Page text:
This volume covers the history of printing and publishing from the lapse of government licensing of printed works in 1695 to the development of publishing as a specialist commercial undertaking and the industrialization of book production around 1830. During this period, literacy rose and the world of print became an integral part of everyday life, a phenomenon that had profound effects on politics and commerce, on literature and cultural identity, on education and the dissemination of practical knowledge. Written by a distinguished international team of experts, this study examines print culture from all angles: readers and authors, publishers and booksellers; books, newspapers and periodicals; social places and networks for reading; new genres (children's books, the novel); the growth of specialist markets; and British book exports, especially to the colonies. Interdisciplinary in its perspective, this book will be an important scholarly resource for many years to come.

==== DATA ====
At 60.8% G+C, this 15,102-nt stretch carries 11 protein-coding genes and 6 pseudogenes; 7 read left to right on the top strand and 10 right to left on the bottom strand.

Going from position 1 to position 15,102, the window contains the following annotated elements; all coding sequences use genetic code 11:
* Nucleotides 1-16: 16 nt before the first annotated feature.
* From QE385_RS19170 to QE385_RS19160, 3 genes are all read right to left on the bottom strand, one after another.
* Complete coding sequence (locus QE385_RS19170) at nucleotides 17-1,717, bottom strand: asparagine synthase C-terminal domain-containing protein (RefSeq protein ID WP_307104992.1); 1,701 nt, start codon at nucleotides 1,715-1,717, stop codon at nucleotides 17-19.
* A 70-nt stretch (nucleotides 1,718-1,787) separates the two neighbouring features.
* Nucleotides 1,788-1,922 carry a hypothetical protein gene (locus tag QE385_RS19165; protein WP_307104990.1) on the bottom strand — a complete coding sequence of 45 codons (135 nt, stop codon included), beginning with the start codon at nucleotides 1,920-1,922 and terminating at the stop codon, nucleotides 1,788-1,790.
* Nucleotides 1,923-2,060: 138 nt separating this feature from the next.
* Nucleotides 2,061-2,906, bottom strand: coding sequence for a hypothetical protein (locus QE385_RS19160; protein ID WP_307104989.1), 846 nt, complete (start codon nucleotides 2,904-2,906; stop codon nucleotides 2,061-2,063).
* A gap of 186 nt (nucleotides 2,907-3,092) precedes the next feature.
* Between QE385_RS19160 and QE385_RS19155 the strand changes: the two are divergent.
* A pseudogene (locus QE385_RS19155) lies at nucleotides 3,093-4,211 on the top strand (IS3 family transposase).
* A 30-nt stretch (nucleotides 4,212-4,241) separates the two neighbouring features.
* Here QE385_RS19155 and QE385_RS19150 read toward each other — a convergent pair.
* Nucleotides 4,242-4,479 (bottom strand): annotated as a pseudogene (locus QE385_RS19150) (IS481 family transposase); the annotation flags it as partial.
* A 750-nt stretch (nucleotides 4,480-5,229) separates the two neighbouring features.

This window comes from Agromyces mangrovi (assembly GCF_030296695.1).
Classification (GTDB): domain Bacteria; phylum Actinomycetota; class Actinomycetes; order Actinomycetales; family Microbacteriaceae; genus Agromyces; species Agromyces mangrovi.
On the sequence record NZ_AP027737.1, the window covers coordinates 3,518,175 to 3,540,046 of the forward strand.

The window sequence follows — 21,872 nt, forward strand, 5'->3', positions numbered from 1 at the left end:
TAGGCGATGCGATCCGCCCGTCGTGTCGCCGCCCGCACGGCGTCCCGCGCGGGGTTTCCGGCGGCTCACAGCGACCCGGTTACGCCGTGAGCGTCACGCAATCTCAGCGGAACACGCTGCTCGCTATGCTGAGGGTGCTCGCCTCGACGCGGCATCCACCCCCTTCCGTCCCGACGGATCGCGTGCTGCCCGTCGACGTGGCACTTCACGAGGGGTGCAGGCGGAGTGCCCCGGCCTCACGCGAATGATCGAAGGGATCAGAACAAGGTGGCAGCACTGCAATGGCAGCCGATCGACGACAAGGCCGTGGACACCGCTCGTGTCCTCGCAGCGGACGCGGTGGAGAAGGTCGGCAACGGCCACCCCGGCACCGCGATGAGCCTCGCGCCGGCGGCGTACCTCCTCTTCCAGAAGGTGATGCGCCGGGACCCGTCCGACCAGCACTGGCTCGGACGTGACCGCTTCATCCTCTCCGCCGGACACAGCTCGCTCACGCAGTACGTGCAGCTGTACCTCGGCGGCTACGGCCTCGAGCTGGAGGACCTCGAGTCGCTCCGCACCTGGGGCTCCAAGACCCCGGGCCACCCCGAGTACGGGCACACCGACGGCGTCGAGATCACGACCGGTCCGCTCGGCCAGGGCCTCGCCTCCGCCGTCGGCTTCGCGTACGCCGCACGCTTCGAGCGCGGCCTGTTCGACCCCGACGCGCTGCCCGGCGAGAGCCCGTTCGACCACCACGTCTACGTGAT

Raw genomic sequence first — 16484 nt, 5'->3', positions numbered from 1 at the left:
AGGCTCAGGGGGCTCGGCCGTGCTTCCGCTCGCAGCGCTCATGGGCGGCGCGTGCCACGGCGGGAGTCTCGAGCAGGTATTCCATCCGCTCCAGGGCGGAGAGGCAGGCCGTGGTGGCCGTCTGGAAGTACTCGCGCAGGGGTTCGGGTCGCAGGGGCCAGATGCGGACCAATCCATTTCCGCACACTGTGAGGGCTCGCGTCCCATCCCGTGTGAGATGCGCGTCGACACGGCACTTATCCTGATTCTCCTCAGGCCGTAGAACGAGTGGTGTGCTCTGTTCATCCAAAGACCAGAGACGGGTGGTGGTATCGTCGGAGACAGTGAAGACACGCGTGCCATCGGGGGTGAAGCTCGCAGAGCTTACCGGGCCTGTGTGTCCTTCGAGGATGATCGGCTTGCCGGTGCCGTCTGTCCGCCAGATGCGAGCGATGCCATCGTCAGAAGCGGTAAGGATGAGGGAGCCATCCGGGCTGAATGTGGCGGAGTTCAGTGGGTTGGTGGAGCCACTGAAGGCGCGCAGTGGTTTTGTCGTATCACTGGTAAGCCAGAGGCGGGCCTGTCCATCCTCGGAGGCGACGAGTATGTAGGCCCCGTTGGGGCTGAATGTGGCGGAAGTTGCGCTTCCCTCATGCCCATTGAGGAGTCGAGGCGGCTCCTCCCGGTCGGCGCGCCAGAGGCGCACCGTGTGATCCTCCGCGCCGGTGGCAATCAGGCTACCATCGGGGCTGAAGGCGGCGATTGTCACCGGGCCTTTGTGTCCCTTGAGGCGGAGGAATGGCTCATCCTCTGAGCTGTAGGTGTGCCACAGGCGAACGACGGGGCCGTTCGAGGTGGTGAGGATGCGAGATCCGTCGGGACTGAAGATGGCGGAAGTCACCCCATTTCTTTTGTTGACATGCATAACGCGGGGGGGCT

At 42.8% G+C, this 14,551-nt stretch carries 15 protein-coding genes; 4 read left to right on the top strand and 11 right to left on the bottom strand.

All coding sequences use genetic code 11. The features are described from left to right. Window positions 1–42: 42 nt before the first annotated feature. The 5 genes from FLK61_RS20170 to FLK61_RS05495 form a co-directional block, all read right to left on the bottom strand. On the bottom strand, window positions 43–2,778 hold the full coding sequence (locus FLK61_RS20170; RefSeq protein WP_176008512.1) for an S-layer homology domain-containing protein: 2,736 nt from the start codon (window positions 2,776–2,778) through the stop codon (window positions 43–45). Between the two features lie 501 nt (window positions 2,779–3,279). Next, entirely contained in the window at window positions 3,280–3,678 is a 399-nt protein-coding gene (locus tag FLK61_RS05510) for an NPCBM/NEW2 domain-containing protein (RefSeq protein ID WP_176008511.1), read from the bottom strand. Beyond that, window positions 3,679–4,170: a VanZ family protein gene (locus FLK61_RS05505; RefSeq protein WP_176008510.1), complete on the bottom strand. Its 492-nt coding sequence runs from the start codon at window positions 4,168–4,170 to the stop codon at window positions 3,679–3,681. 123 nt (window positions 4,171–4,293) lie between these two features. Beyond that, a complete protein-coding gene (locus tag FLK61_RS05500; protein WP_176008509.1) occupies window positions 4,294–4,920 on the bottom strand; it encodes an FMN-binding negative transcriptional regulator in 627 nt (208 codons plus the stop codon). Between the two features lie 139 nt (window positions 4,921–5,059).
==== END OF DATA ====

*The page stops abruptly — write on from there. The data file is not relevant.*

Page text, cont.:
Publisher: Cambridge University Press
Number of pages: 1094
Weight: 1700 g
Dimensions: 235 x 158 x 62 mm
'This volume of The Cambridge History of the Book in Britain is an impressive and valuable achievement: it not only surveys a vast range of material, but also presents a great deal of detailed new primary research.' Rosemary Dixon, Queen Mary, University of London
'This volume provides essential reading for both expert and beginning scholar ... wide-ranging, scholarly and frequently fascinating examination of print products embedded in their wider contexts ...' Stefanie Lethbridge, Zeitschrift fur Anglistik und Amerikanistik
"The most ambitious and arguably the most successful volume to date."
Huntington Library Quarterly, David Gants, Florida State University